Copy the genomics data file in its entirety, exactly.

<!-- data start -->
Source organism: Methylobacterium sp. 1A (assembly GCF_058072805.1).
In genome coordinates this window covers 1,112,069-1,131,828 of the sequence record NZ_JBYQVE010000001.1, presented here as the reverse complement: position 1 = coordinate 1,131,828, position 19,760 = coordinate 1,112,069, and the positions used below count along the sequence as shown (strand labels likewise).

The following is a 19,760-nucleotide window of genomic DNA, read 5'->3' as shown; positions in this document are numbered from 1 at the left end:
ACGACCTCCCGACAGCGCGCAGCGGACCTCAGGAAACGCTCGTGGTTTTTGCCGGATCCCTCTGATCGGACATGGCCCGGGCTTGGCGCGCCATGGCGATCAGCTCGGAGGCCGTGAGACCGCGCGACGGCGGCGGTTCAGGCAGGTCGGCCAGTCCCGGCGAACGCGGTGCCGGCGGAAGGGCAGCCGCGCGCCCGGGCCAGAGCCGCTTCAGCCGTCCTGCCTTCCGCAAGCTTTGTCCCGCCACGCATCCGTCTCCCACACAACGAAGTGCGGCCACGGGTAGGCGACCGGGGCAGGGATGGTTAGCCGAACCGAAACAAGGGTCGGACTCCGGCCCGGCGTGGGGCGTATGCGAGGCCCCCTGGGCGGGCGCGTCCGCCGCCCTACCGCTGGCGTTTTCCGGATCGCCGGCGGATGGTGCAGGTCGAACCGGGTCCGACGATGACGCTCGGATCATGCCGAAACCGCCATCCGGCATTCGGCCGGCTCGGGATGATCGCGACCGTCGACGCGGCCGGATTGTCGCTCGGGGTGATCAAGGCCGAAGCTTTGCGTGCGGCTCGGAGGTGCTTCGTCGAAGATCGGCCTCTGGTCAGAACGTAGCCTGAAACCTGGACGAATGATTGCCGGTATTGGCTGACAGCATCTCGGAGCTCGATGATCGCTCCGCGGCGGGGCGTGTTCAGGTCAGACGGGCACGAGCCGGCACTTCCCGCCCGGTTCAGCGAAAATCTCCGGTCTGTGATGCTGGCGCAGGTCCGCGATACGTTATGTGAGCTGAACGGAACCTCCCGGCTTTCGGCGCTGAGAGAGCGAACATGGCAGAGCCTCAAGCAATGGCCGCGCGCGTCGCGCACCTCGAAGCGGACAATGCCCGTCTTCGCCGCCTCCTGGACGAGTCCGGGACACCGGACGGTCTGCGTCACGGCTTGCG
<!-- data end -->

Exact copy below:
Source organism: Methylobacterium sp. 1A (assembly GCF_058072805.1).
In genome coordinates this window covers 1,112,069-1,131,828 of the sequence record NZ_JBYQVE010000001.1, presented here as the reverse complement: position 1 = coordinate 1,131,828, position 19,760 = coordinate 1,112,069, and the positions used below count along the sequence as shown (strand labels likewise).

The following is a 19,760-nucleotide window of genomic DNA, read 5'->3' as shown; positions in this document are numbered from 1 at the left end:
ACGACCTCCCGACAGCGCGCAGCGGACCTCAGGAAACGCTCGTGGTTTTTGCCGGATCCCTCTGATCGGACATGGCCCGGGCTTGGCGCGCCATGGCGATCAGCTCGGAGGCCGTGAGACCGCGCGACGGCGGCGGTTCAGGCAGGTCGGCCAGTCCCGGCGAACGCGGTGCCGGCGGAAGGGCAGCCGCGCGCCCGGGCCAGAGCCGCTTCAGCCGTCCTGCCTTCCGCAAGCTTTGTCCCGCCACGCATCCGTCTCCCACACAACGAAGTGCGGCCACGGGTAGGCGACCGGGGCAGGGATGGTTAGCCGAACCGAAACAAGGGTCGGACTCCGGCCCGGCGTGGGGCGTATGCGAGGCCCCCTGGGCGGGCGCGTCCGCCGCCCTACCGCTGGCGTTTTCCGGATCGCCGGCGGATGGTGCAGGTCGAACCGGGTCCGACGATGACGCTCGGATCATGCCGAAACCGCCATCCGGCATTCGGCCGGCTCGGGATGATCGCGACCGTCGACGCGGCCGGATTGTCGCTCGGGGTGATCAAGGCCGAAGCTTTGCGTGCGGCTCGGAGGTGCTTCGTCGAAGATCGGCCTCTGGTCAGAACGTAGCCTGAAACCTGGACGAATGATTGCCGGTATTGGCTGACAGCATCTCGGAGCTCGATGATCGCTCCGCGGCGGGGCGTGTTCAGGTCAGACGGGCACGAGCCGGCACTTCCCGCCCGGTTCAGCGAAAATCTCCGGTCTGTGATGCTGGCGCAGGTCCGCGATACGTTATGTGAGCTGAACGGAACCTCCCGGCTTTCGGCGCTGAGAGAGCGAACATGGCAGAGCCTCAAGCAATGGCCGCGCGCGTCGCGCACCTCGAAGCGGACAATGCCCGTCTTCGCCGCCTCCTGGACGAGTCCGGGACACCGGACGGTCTGCGTCACGGCTTGCG